The goal is to win the game, which Arkansas failed to do Saturday afternoon against Texas A&M. But the Razorbacks, even in defeat, proved to the nation that they are once again relevant in college football.
We saw some signs in Week 1, when Arkansas battled Auburn, the defending SEC champs, to a 21–21 tie in the first two quarters before wilting in the second half. Then, two weeks later, the Hogs bludgeoned Texas Tech with 438 rushing yards in a 49–28 win in Lubbock. That win, though extremely impressive, came against a Red Raider team that had defeated Central Arkansas and UTEP by an average of 6.5 points.
On Saturday, the Hogs missed an opportunity to record a program-changing win against a top-10 (for now) opponent. They held a lead for the majority of the game and had a two-touchdown edge heading into the fourth quarter. But some self-inflicted wounds — including a bad snap which led to a missed field goal that likely would have clinched the game — prevented the Hogs from snapping their SEC losing streak, which now stands at 14. But again, we can’t lose sight of just how much progress this program has made in a short period of time.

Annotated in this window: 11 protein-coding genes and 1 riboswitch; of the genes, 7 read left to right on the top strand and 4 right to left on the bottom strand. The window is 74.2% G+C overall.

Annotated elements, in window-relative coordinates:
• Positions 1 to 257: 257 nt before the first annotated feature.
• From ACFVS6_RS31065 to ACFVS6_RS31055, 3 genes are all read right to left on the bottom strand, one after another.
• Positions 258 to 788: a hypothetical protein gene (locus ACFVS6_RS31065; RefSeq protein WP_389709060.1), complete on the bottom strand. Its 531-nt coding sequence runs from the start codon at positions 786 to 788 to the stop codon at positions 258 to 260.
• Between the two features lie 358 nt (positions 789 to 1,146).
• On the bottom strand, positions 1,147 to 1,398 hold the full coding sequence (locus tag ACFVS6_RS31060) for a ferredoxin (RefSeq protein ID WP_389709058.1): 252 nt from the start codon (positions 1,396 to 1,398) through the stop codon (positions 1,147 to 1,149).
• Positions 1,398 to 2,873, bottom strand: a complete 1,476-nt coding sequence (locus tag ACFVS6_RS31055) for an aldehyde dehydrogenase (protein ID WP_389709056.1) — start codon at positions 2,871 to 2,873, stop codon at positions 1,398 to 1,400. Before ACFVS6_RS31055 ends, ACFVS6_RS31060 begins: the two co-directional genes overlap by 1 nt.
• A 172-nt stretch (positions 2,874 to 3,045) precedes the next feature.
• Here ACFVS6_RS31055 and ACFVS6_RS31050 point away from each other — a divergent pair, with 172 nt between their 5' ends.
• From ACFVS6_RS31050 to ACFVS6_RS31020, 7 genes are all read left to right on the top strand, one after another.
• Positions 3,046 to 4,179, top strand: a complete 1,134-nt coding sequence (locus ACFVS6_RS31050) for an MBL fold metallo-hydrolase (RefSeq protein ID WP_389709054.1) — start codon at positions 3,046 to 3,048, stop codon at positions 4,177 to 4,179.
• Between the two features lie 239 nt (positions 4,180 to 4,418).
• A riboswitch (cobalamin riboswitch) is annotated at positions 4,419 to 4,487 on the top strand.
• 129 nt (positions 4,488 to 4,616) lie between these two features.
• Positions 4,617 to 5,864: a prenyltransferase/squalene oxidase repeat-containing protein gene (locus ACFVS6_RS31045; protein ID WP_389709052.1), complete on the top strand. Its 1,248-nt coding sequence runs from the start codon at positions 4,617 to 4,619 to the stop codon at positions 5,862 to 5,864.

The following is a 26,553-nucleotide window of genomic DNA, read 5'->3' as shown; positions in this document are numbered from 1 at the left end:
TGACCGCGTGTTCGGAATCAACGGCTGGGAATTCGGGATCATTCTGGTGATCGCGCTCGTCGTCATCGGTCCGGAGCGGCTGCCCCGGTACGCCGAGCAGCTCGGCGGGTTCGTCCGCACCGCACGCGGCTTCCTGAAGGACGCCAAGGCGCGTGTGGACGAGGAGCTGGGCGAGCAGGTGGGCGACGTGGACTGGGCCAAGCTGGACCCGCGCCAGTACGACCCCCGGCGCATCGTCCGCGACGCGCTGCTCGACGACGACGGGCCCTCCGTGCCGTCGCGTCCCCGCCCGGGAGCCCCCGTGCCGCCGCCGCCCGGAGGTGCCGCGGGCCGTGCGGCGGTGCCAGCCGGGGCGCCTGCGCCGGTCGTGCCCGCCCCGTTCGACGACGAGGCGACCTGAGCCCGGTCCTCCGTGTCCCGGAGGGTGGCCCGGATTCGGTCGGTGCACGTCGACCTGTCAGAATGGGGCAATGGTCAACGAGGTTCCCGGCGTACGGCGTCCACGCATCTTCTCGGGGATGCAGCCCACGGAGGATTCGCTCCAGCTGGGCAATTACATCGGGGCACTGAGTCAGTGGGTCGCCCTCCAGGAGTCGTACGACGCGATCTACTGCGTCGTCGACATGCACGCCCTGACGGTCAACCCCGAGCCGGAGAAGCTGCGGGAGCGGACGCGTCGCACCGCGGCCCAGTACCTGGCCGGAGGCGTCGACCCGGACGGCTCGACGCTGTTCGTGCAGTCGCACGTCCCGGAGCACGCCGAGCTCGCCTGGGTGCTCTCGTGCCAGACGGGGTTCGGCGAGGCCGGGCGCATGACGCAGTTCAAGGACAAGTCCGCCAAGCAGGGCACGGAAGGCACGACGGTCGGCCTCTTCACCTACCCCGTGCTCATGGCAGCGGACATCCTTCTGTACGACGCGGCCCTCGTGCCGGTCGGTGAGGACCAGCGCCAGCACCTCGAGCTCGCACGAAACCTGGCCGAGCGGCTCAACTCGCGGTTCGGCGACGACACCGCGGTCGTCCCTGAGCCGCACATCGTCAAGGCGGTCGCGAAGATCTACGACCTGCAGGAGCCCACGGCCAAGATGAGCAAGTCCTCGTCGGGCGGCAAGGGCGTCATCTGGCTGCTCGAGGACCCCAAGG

Listen to the Week 5 recap podcast:
A year ago, Arkansas was outgained by an average of 138.3 yards per game en route to an 0–8 record in the SEC. This year, the Hogs have yet to record a league win, but they have found an offensive identity. They rank first in the SEC in rushing offense (316.6 ypg) and are averaging 6.1 yards per offensive in their two league games. It’s becoming evident that Bret Beliema’s preferred method of offensive football — a power-running game — can be successful at an SEC school not named Alabama or LSU.
Close losses and impressive stats, however, won’t make Arkansas a contender in the brutal SEC West. This team needs to find a way to break through and prove it can beat a good team. On Saturday, they came painfully close.
“Our guys did several things throughout the course of the game to get excited about,” Arkansas coach Bret Bielema said. “But obviously, not enough to close (out the game).”